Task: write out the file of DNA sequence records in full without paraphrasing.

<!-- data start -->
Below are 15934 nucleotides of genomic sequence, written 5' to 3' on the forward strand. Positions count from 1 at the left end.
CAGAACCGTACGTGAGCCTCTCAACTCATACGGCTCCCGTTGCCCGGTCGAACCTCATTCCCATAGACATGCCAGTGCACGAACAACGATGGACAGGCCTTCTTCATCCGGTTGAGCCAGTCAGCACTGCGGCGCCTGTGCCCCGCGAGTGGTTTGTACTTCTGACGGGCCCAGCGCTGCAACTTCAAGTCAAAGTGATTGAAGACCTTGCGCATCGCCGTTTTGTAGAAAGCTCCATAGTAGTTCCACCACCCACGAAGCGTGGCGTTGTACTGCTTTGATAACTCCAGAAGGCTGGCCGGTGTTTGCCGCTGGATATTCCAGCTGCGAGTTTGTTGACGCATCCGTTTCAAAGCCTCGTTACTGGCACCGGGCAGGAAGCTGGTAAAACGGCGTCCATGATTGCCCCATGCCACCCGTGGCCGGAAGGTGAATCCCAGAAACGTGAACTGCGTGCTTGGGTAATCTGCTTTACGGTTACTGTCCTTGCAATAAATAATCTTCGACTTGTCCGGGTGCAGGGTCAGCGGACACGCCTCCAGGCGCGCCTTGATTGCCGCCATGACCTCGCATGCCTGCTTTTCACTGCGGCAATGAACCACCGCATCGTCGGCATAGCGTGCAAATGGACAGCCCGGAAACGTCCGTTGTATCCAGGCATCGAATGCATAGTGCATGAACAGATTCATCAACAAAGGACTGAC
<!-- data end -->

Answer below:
Below are 15934 nucleotides of genomic sequence, written 5' to 3' on the forward strand. Positions count from 1 at the left end.
CAGAACCGTACGTGAGCCTCTCAACTCATACGGCTCCCGTTGCCCGGTCGAACCTCATTCCCATAGACATGCCAGTGCACGAACAACGATGGACAGGCCTTCTTCATCCGGTTGAGCCAGTCAGCACTGCGGCGCCTGTGCCCCGCGAGTGGTTTGTACTTCTGACGGGCCCAGCGCTGCAACTTCAAGTCAAAGTGATTGAAGACCTTGCGCATCGCCGTTTTGTAGAAAGCTCCATAGTAGTTCCACCACCCACGAAGCGTGGCGTTGTACTGCTTTGATAACTCCAGAAGGCTGGCCGGTGTTTGCCGCTGGATATTCCAGCTGCGAGTTTGTTGACGCATCCGTTTCAAAGCCTCGTTACTGGCACCGGGCAGGAAGCTGGTAAAACGGCGTCCATGATTGCCCCATGCCACCCGTGGCCGGAAGGTGAATCCCAGAAACGTGAACTGCGTGCTTGGGTAATCTGCTTTACGGTTACTGTCCTTGCAATAAATAATCTTCGACTTGTCCGGGTGCAGGGTCAGCGGACACGCCTCCAGGCGCGCCTTGATTGCCGCCATGACCTCGCATGCCTGCTTTTCACTGCGGCAATGAACCACCGCATCGTCGGCATAGCGTGCAAATGGACAGCCCGGAAACGTCCGTTGTATCCAGGCATCGAATGCATAGTGCATGAACAGATTCATCAACAAAGGACTGAC